Most SCA solution providers define F(OSS) as the target for SCA. nexB’s approach is that SCA applies to all third-party software including commercial/proprietary software. In the long run, it is useful to apply SCA to first-party software for completeness.
nexB is a market leader in Identification and Licensing from the scanning perspective. With very strong capabilities from scanning for the first two areas, we are building matching capabilities (MatchCode) to complete our solution. This is because matching typically requires much less human/expert work at the point of analysis.
Security and Licensing for Software Bill of Materials
As we move into the Security area, it is important to understand a critical “temporal shift” between Licensing and Security data for SCA and SBOMs.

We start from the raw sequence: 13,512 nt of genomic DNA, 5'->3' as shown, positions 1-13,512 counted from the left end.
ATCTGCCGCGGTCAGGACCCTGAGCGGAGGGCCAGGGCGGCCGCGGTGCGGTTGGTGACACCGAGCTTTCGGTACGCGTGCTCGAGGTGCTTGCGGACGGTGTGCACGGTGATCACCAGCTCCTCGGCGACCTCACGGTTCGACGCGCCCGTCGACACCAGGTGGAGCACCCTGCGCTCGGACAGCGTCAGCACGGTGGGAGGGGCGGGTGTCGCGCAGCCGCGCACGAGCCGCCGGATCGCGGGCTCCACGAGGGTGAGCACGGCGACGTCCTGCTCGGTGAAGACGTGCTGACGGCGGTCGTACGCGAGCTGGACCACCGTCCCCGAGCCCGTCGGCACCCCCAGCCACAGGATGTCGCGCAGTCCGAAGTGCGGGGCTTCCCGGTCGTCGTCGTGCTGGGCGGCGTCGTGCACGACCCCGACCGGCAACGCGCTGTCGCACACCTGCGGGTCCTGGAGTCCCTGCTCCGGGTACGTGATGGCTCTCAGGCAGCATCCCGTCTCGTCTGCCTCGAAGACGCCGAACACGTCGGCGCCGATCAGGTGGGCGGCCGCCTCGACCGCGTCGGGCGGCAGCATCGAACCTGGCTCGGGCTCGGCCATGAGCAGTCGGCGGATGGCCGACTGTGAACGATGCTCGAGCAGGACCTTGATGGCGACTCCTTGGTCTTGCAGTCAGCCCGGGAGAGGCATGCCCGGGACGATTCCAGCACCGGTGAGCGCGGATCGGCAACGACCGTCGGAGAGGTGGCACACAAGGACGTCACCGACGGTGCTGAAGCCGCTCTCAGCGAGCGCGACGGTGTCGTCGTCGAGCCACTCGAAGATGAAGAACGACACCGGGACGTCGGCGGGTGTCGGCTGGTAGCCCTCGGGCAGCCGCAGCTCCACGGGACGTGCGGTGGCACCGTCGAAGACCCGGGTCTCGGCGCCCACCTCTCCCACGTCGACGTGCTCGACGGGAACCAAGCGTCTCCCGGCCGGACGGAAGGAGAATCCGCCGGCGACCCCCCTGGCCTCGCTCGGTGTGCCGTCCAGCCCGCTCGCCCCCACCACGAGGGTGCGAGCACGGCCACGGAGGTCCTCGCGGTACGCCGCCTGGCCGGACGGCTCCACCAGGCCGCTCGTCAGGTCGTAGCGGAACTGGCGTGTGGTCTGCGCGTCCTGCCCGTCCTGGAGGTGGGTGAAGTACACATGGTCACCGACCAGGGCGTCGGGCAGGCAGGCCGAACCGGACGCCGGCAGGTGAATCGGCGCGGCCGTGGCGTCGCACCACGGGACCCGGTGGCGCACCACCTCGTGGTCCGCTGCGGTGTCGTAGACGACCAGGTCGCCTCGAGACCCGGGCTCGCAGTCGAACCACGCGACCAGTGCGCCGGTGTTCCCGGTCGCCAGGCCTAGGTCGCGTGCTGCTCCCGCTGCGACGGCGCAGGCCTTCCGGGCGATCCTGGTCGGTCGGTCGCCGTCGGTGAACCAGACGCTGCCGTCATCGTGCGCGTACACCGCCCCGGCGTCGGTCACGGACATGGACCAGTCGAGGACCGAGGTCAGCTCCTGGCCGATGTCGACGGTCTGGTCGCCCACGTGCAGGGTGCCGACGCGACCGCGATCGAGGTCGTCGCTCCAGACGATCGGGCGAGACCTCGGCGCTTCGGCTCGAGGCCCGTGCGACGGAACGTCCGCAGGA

Licensing requires investigating historical data to determine the license(s) for a software unit. This comes with the reasonable expectation that the license is reasonably stable over time, so it makes sense to store the license data in a local database. Also, you can usually record your data at the “summary” level of a component or package for fulfillment of Attribution or Redistribution obligations.
For Security, there are current known (and unknown) vulnerabilities where the data is extremely fluid in terms of identifying the vulnerabilities, how they apply to your product and how and when a vulnerability patch is available. This data may be at a component or package level, but it is so fluid that it does not make sense to rely on a local database except for recording your vulnerability remediation work.
In both cases, it is clear that the only viable SCA solutions will be highly automated to cope with the continued exponential increase in the number of FOSS packages and components.
SPDX and nexB